Forgiveness in a Cancel Culture
Today, we can get the news quickly and react just as quickly. We can thumb a few sentences and press send, immediately expressing our thoughts to thousands or perhaps millions of people around the world. This kind of power isn’t just available to celebrities and politicians. Anyone can post anything on a seemingly unlimited number of platforms.
In many ways, this is a welcome new reality. When a natural disaster strikes, relief and aid can be mobilized sooner. When there is a tragic death, online fundraisers can be created and money can be raised in mere hours. Missing persons can be located when millions of people spread the word. And, unlike previous generations when many voices were not part of a national conversation, the barrier to entry to speak, to write, and to mobilize are much lower. Movements can be created faster and more voices can be heard.
But the torrent of information coming at us combined with the ease of instant communication can also be damaging. And our instinct to be right, to be first, to be heard is one of the reasons we often make mistakes. Because we don’t wait before speaking, we allow confirmation bias and the Internet’s hive mind to keep us from wisely evaluating both what we are hearing and what we are communicating. Alan Jacobs says that our “instinct for consensus is magnified and intensified in our era because we deal daily with a wild torrent of what claims to be information but is often nonsense.”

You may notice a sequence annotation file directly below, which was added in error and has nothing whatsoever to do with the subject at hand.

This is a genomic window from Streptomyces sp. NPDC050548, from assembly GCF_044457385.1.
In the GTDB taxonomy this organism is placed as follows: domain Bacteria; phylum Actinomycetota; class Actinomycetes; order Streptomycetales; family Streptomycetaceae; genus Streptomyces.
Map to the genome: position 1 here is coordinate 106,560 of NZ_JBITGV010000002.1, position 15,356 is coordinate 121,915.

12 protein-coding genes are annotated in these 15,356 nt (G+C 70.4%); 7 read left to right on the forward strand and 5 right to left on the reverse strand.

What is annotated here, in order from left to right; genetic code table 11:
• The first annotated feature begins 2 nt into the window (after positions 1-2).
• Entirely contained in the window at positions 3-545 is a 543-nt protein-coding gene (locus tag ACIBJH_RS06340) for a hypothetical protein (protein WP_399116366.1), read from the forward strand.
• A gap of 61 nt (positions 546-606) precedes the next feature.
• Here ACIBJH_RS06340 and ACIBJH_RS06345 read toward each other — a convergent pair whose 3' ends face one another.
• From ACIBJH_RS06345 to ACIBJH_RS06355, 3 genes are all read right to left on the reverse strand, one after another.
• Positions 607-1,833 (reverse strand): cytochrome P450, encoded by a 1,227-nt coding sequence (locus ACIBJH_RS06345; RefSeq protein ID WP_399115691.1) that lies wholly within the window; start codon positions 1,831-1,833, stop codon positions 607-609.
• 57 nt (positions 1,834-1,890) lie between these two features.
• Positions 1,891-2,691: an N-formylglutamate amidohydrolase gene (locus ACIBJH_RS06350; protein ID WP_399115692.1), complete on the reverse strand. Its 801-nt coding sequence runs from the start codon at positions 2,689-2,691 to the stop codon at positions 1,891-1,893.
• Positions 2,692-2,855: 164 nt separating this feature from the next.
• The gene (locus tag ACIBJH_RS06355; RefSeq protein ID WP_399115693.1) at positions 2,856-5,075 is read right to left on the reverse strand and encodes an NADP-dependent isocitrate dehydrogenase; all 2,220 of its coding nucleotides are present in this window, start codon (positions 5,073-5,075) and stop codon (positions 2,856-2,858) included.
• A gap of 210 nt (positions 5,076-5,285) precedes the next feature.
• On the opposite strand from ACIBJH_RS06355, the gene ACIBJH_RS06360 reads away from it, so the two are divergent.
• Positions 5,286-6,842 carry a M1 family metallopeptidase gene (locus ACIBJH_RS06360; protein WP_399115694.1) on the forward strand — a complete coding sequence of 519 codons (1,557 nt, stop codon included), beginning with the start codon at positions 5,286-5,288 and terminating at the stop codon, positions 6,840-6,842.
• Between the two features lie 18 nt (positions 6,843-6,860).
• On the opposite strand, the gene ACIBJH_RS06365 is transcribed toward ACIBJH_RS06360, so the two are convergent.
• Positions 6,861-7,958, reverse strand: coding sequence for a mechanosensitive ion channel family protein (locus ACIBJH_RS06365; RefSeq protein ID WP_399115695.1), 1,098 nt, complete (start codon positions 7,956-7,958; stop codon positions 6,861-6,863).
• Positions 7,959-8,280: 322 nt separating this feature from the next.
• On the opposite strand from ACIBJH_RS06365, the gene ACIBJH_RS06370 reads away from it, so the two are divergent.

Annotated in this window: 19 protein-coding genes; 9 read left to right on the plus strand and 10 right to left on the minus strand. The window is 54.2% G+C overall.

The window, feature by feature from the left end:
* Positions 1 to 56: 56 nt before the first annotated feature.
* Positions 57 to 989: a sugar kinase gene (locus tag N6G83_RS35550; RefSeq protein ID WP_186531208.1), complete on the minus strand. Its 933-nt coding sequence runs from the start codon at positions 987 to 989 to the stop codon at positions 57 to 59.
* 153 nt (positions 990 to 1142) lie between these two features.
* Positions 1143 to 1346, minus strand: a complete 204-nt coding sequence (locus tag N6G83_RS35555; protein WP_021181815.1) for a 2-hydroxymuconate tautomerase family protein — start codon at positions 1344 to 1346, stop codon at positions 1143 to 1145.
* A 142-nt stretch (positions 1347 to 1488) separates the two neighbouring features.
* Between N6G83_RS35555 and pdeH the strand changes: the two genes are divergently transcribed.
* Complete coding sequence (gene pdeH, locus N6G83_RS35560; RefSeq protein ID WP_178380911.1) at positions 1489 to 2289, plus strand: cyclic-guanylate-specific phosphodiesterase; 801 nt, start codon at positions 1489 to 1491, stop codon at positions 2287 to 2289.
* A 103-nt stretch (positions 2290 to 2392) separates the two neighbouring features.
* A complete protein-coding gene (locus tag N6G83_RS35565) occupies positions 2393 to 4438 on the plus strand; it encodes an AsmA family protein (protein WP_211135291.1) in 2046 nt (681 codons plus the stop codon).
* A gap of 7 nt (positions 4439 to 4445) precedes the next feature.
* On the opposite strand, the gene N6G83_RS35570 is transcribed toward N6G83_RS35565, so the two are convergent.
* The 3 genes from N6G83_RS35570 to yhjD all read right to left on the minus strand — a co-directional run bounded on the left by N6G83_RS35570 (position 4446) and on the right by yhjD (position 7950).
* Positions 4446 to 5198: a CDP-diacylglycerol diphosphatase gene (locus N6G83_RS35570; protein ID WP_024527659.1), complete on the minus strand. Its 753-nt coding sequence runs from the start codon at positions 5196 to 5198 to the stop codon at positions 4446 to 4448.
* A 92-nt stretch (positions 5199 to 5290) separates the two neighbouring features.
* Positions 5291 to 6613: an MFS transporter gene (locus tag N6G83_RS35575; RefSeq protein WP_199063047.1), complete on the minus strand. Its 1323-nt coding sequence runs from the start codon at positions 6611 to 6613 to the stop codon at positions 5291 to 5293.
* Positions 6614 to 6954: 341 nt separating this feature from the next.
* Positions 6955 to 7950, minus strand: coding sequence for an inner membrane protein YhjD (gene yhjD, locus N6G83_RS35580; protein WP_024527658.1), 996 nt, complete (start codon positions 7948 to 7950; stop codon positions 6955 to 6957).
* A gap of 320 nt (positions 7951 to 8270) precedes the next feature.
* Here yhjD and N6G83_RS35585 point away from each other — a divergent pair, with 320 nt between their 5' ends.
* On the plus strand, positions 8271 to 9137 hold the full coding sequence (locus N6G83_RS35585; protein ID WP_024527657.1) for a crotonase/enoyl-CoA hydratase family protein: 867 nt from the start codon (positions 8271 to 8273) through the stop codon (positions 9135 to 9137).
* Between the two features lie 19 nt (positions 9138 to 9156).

We also don’t realize how much of this “nonsense” is a form of entertainment, an intoxicating theater of the absurd. Read more here: